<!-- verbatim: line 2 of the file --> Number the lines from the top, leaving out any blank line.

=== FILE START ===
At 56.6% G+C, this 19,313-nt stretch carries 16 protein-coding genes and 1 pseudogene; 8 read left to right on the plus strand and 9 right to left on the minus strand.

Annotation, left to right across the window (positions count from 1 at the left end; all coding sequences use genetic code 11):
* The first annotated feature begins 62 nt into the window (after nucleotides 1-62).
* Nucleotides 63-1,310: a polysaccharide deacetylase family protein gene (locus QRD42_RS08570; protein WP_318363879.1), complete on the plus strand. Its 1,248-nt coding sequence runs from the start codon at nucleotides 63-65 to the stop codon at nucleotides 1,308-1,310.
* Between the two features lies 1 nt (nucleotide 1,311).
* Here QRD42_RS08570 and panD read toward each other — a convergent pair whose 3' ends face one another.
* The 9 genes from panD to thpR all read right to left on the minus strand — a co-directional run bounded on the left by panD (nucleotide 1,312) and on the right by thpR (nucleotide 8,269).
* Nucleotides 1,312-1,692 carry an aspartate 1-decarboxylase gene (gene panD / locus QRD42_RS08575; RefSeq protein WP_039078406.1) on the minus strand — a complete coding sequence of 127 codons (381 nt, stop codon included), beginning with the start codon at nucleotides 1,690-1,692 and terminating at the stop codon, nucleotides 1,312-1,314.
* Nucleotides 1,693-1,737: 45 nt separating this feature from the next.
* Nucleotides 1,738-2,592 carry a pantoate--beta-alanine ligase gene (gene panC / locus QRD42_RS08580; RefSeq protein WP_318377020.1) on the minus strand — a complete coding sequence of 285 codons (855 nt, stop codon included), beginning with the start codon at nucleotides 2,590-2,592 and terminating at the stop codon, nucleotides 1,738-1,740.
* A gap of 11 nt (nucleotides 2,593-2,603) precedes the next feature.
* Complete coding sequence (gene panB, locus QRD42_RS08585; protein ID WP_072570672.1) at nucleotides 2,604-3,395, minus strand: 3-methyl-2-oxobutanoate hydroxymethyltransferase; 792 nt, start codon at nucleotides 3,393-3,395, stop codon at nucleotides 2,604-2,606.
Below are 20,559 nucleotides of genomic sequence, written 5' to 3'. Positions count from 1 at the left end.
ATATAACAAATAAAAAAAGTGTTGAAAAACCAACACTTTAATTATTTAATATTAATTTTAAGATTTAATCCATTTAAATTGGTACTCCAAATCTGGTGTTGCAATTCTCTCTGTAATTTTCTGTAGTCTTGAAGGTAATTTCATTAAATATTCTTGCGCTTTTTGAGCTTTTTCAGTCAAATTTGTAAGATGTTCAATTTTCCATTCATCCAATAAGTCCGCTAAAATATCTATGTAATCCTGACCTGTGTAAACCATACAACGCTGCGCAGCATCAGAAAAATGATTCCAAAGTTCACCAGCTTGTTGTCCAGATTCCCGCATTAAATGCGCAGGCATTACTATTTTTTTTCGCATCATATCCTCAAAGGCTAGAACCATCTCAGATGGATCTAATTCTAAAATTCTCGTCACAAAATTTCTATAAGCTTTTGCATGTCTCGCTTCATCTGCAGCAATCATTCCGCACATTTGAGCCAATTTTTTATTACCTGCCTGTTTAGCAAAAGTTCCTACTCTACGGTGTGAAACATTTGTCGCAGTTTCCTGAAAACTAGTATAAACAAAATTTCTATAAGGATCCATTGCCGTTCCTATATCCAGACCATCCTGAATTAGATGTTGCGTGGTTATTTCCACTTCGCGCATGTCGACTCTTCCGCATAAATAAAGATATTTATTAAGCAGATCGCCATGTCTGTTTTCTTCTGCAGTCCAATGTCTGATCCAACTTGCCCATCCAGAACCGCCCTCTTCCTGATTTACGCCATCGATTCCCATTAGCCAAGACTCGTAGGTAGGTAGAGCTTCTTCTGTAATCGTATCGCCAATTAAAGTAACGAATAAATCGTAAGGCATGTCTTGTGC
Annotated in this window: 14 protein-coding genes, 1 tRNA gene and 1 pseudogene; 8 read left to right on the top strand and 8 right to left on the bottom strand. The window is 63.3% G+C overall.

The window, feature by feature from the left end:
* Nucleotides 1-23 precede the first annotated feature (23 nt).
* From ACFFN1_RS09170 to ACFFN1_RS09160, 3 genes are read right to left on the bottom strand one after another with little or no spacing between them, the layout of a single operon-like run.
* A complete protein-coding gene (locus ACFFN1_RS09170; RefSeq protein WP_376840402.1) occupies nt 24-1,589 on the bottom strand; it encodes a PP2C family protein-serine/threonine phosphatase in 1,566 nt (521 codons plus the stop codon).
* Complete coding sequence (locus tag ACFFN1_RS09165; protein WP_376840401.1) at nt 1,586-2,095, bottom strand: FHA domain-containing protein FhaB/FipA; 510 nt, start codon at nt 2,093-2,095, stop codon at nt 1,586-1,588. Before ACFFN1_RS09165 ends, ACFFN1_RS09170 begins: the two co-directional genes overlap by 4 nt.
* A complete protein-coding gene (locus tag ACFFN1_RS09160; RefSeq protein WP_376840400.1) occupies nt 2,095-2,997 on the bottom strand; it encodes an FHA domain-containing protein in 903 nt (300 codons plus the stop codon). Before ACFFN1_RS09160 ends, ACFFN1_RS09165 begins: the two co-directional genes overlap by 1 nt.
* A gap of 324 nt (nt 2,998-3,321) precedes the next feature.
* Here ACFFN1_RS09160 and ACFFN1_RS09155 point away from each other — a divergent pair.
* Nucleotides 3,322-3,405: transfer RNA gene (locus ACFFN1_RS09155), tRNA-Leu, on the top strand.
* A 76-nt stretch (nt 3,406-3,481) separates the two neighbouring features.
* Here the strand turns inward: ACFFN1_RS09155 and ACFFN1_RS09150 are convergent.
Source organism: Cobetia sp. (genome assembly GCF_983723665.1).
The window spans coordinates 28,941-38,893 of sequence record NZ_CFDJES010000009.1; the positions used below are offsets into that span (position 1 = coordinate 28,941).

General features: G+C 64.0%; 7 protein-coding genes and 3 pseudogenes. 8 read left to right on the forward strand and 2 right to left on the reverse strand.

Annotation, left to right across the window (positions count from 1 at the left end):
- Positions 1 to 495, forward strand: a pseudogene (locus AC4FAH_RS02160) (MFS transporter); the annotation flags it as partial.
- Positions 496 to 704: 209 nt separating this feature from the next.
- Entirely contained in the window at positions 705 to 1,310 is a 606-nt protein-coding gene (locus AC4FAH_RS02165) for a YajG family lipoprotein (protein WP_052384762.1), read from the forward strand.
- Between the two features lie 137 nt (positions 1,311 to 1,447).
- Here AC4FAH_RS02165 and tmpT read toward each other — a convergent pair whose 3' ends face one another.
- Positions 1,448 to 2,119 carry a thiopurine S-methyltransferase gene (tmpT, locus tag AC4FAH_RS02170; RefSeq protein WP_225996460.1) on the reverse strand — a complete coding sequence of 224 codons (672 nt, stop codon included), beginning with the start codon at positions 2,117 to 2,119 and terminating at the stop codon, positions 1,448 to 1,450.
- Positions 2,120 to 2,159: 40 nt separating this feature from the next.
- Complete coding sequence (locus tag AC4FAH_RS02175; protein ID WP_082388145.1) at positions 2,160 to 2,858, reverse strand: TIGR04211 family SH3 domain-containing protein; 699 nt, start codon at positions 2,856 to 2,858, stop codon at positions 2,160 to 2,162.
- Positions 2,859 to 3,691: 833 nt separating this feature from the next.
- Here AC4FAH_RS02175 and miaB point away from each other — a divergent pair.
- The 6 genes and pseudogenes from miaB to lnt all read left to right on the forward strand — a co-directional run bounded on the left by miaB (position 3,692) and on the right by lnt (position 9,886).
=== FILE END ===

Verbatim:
Annotation, left to right across the window (positions count from 1 at the left end; all coding sequences use genetic code 11):